CR: Can you tell us how the team, and this collaborative way of working, came about?
Mathieu Triay: The decision to hire a developer, and subsequently to form a team, came from realising that working with freelancers for long term projects with a high brand quotient is much more painful than working with someone internally who shares the same culture and knowledge of the industry. Claudia and Matt submitted a proposal to hire someone to work with them on digital projects following the birth of the Pelican website, and it was positively received.
CR: Matt, the relaunch of the Pelican range seemed to prove your thinking about how print and digital could come from the same approach. How significant was the Pelican project in terms of showing Penguin’s digital capabilities?
Matthew Young: The Pelican project was the one that kicked everything off – it was the first project that got Penguin noticed for its digital capabilities, and laid solid foundations for the projects to follow. Most importantly, it marked a fundamental shift in thinking as it was the first time we had approached both print and digital as a whole, rather than two separate things. (Frustratingly, this is still a message we have to remind people of fairly frequently.) Pelican was actually the impetus for hiring a developer and setting up the Creative Technology team – to enable us to create this kind of work in-house – and do it better, rather than struggling with freelancers.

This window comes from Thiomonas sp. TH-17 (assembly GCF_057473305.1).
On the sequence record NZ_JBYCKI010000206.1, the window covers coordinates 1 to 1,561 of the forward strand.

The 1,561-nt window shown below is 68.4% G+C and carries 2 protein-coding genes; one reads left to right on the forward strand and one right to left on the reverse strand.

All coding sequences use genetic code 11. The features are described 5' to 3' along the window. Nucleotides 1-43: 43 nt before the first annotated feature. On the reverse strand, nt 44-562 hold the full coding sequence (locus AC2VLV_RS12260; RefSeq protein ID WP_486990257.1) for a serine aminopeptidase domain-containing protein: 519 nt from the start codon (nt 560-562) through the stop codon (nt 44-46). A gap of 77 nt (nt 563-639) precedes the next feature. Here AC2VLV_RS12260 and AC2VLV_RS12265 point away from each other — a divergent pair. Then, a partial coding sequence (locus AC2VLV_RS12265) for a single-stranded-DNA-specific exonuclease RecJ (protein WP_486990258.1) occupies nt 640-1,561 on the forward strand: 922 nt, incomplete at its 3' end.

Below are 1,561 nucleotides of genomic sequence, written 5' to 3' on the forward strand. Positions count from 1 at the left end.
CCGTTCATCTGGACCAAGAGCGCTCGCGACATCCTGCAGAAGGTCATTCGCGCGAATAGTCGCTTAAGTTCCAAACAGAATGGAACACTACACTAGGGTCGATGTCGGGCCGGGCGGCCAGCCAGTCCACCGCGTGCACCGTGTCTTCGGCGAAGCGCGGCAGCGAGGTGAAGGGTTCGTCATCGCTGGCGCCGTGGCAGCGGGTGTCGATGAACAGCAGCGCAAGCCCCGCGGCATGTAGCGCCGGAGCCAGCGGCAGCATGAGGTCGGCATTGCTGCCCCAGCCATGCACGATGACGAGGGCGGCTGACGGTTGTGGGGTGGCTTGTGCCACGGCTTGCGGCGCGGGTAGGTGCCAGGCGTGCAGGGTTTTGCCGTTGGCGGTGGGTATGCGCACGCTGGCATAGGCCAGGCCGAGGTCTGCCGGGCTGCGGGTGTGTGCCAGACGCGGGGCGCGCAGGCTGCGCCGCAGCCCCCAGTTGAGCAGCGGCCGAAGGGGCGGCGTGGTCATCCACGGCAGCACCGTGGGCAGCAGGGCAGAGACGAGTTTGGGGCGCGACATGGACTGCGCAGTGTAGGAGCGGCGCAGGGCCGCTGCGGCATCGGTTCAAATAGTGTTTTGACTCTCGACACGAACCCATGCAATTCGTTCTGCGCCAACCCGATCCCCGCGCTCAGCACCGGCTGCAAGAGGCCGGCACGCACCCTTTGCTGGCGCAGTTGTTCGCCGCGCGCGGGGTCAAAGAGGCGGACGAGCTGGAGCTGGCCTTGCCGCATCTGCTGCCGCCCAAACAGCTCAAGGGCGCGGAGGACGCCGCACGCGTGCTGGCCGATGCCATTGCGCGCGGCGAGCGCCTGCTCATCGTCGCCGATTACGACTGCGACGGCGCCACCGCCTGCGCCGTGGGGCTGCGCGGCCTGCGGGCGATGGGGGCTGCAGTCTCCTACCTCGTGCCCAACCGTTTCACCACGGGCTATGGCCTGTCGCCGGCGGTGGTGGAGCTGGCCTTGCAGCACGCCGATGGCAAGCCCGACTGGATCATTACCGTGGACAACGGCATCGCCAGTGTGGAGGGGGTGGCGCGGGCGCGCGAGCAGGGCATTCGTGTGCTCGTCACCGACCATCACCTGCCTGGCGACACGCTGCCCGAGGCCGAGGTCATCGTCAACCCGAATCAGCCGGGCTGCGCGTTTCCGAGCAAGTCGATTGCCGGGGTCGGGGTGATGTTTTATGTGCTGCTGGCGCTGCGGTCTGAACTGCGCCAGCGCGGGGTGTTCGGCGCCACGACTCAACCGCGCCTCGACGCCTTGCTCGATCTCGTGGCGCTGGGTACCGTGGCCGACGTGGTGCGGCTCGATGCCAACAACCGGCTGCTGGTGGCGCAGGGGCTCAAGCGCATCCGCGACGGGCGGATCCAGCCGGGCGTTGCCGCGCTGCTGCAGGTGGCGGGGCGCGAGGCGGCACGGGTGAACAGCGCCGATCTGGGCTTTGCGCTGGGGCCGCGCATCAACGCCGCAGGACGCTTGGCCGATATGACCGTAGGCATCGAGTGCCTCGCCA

CR: Mathieu, you’re a ‘creative technologist’. Can you tell us a bit about what that means and what range of work it covers at Penguin?
MT: ‘Creative technology’ is a broad term, but the way I see it is the intersection of programming, design and a commercial approach. It’s using technology in order to grow ideas which wouldn’t otherwise be able to be expressed, with an understanding of the real world application too. At Penguin, this means looking at books as containers of knowledge and using technology to put content in perspective through interactive websites, in a way the paper – non-interactive – world can’t.